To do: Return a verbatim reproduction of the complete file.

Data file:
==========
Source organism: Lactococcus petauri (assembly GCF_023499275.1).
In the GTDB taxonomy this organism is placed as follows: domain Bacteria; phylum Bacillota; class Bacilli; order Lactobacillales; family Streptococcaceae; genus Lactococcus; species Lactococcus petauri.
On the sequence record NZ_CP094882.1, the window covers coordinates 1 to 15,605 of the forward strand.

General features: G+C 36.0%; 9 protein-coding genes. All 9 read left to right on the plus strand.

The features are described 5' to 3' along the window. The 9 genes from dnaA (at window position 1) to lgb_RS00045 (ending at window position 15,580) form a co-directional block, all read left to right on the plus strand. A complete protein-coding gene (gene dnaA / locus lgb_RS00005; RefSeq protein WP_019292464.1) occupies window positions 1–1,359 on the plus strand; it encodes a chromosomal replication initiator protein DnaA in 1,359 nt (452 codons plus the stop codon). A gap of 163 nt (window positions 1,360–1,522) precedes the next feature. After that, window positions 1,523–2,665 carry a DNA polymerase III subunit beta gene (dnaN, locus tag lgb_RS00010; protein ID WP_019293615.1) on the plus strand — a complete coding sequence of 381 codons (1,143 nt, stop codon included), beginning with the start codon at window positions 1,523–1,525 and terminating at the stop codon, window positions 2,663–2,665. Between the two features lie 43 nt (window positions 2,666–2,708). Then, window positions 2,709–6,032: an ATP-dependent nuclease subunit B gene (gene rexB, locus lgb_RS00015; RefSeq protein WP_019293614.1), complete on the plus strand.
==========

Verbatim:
Source organism: Lactococcus petauri (assembly GCF_023499275.1).
In the GTDB taxonomy this organism is placed as follows: domain Bacteria; phylum Bacillota; class Bacilli; order Lactobacillales; family Streptococcaceae; genus Lactococcus; species Lactococcus petauri.
On the sequence record NZ_CP094882.1, the window covers coordinates 1 to 15,605 of the forward strand.

General features: G+C 36.0%; 9 protein-coding genes. All 9 read left to right on the plus strand.

The features are described 5' to 3' along the window. The 9 genes from dnaA (at window position 1) to lgb_RS00045 (ending at window position 15,580) form a co-directional block, all read left to right on the plus strand. A complete protein-coding gene (gene dnaA / locus lgb_RS00005; RefSeq protein WP_019292464.1) occupies window positions 1–1,359 on the plus strand; it encodes a chromosomal replication initiator protein DnaA in 1,359 nt (452 codons plus the stop codon). A gap of 163 nt (window positions 1,360–1,522) precedes the next feature. After that, window positions 1,523–2,665 carry a DNA polymerase III subunit beta gene (dnaN, locus tag lgb_RS00010; protein ID WP_019293615.1) on the plus strand — a complete coding sequence of 381 codons (1,143 nt, stop codon included), beginning with the start codon at window positions 1,523–1,525 and terminating at the stop codon, window positions 2,663–2,665. Between the two features lie 43 nt (window positions 2,666–2,708). Then, window positions 2,709–6,032: an ATP-dependent nuclease subunit B gene (gene rexB, locus lgb_RS00015; RefSeq protein WP_019293614.1), complete on the plus strand.